I was three years old in 1983, but horror purists must have been appalled to hear that Universal Pictures was greenlighting a sequel to Psycho, the grandfather of all slasher films and one of the greatest horror films of all time. It must have taken some nerve to steer an American film classic into slasher franchise territory, and likely, no one expected much. Unbelievably, Psycho II succeeds on every level as an excellent follow-up/homage to the original.
It's been 22 years, and Norman Bates has been deemed "cured" by the state of California, and ready to re-enter society. His release from custody is vehemently protested by Mrs. Lila Loomis (yes, that Loomis), who hates Norman for obvious reasons. Norman returns to the Bates Motel, which has since become an "adult" motel that rents by the hour and is run by a sleazy manager. He takes up residence in his mother's old house and gets a job at a local diner, and seems pretty well-adjusted, all things considered. Before too long, however, old problems raise their ugly heads. Norman starts receiving notes and phone calls from his dead mother, and sees her in the windows of the old house. A few people go missing. Is Norman returning to insanity? Is someone with a grudge trying to force Norman back to the nuthouse? Or is it all just a product of Norman's diseased mind?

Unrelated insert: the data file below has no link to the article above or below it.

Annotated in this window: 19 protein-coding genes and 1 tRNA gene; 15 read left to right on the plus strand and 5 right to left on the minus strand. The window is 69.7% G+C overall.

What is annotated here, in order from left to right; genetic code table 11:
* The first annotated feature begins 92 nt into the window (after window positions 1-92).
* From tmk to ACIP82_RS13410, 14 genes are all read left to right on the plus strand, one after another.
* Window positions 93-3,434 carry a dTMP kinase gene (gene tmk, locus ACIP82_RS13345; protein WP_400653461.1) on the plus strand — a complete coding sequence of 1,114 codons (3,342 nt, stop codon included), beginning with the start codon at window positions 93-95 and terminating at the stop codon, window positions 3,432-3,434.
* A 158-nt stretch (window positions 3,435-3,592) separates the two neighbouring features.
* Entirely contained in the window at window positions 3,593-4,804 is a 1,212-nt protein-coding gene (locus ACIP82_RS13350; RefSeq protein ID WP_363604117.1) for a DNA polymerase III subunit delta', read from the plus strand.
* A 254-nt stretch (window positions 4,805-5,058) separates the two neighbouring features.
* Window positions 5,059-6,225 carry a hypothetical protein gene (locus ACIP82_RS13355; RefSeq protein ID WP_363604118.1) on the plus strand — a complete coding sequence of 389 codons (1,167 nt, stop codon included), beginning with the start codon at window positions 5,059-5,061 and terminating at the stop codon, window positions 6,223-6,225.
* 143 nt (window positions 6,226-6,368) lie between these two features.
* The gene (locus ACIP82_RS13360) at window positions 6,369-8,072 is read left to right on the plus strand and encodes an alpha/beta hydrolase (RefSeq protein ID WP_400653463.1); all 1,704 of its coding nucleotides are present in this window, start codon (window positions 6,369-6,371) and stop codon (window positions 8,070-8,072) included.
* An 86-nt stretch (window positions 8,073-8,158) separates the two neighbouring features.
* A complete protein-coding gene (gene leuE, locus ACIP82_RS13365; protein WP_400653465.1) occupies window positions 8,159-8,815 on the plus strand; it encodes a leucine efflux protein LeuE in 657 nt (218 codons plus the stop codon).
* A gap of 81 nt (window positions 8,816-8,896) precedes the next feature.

Psycho II is what I like to call a "classy" slasher. The complex, intricate plot is masterfully written by Tom Holland (Fright Night, Child's Play, Class of 1984) and will keep viewers guessing until the final frame. Director Richard Franklin completes the difficult job of paying homage to the original masterpiece without insulting its legacy, by borrowing from a number of Hitchcock's shots, including the infamous shower scene and the swamp scene. There are also a bunch of internal references to the original that you'll have to closely look for (see if you can spot the classic Hitchcock silhouette). Unlike a lot of other 80's slashers, and particularly sequels, the film doesn't rely on gratuitous gore. There is, however, one Fulci-style stabbing and a bunch of nasty incidents involving a butcher knife and hands that will make even the most seasoned veteran wince.
The acting is outstanding as well. Anthony Perkins effortlessly slips back into his trademark role and convinces the viewer to both fear and feel for him. Robert Loggia is excellent as Norman's psychiatrist, and an adorable Meg Tilly plays Mary, Norman's new friend from the diner who may have an agenda of her own. Dennis Franz (of NYPD Blue fame) turns in a strong performance as the scumbag hotel manager, and Vera Miles is outstanding as Lila Loomis, the widow with a score to settle.
There are so many twists and turns in Psycho II that it is literally impossible to guess who, if anyone, is responsible for the happenings at the old Bates estate. The ending simply cannot be foreseen, and will knock you on your ass. Hitchcock wouldn't have had it any other way. Psycho II is one of those rare slashers that is likely to be enjoyed by genre fans and non-fans alike. This film is a can't miss.